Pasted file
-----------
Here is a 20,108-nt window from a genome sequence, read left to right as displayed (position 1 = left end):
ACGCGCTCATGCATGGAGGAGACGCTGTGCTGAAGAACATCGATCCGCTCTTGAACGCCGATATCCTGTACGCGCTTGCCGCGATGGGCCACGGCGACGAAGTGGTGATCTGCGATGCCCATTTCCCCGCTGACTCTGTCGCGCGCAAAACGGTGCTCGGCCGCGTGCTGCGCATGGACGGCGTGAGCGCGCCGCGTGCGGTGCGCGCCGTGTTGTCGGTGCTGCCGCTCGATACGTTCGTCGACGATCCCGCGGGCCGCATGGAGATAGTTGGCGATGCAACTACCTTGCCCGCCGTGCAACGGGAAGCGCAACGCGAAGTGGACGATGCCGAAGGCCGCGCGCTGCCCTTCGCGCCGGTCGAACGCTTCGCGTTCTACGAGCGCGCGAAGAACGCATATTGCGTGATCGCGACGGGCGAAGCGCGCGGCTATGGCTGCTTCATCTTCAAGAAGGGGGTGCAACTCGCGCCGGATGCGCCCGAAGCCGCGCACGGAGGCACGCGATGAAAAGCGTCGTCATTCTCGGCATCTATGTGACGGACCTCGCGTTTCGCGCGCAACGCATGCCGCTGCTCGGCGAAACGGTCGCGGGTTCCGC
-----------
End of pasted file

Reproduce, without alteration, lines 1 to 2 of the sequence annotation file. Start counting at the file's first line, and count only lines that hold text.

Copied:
Here is a 20,108-nt window from a genome sequence, read left to right as displayed (position 1 = left end):
ACGCGCTCATGCATGGAGGAGACGCTGTGCTGAAGAACATCGATCCGCTCTTGAACGCCGATATCCTGTACGCGCTTGCCGCGATGGGCCACGGCGACGAAGTGGTGATCTGCGATGCCCATTTCCCCGCTGACTCTGTCGCGCGCAAAACGGTGCTCGGCCGCGTGCTGCGCATGGACGGCGTGAGCGCGCCGCGTGCGGTGCGCGCCGTGTTGTCGGTGCTGCCGCTCGATACGTTCGTCGACGATCCCGCGGGCCGCATGGAGATAGTTGGCGATGCAACTACCTTGCCCGCCGTGCAACGGGAAGCGCAACGCGAAGTGGACGATGCCGAAGGCCGCGCGCTGCCCTTCGCGCCGGTCGAACGCTTCGCGTTCTACGAGCGCGCGAAGAACGCATATTGCGTGATCGCGACGGGCGAAGCGCGCGGCTATGGCTGCTTCATCTTCAAGAAGGGGGTGCAACTCGCGCCGGATGCGCCCGAAGCCGCGCACGGAGGCACGCGATGAAAAGCGTCGTCATTCTCGGCATCTATGTGACGGACCTCGCGTTTCGCGCGCAACGCATGCCGCTGCTCGGCGAAACGGTCGCGGGTTCCGC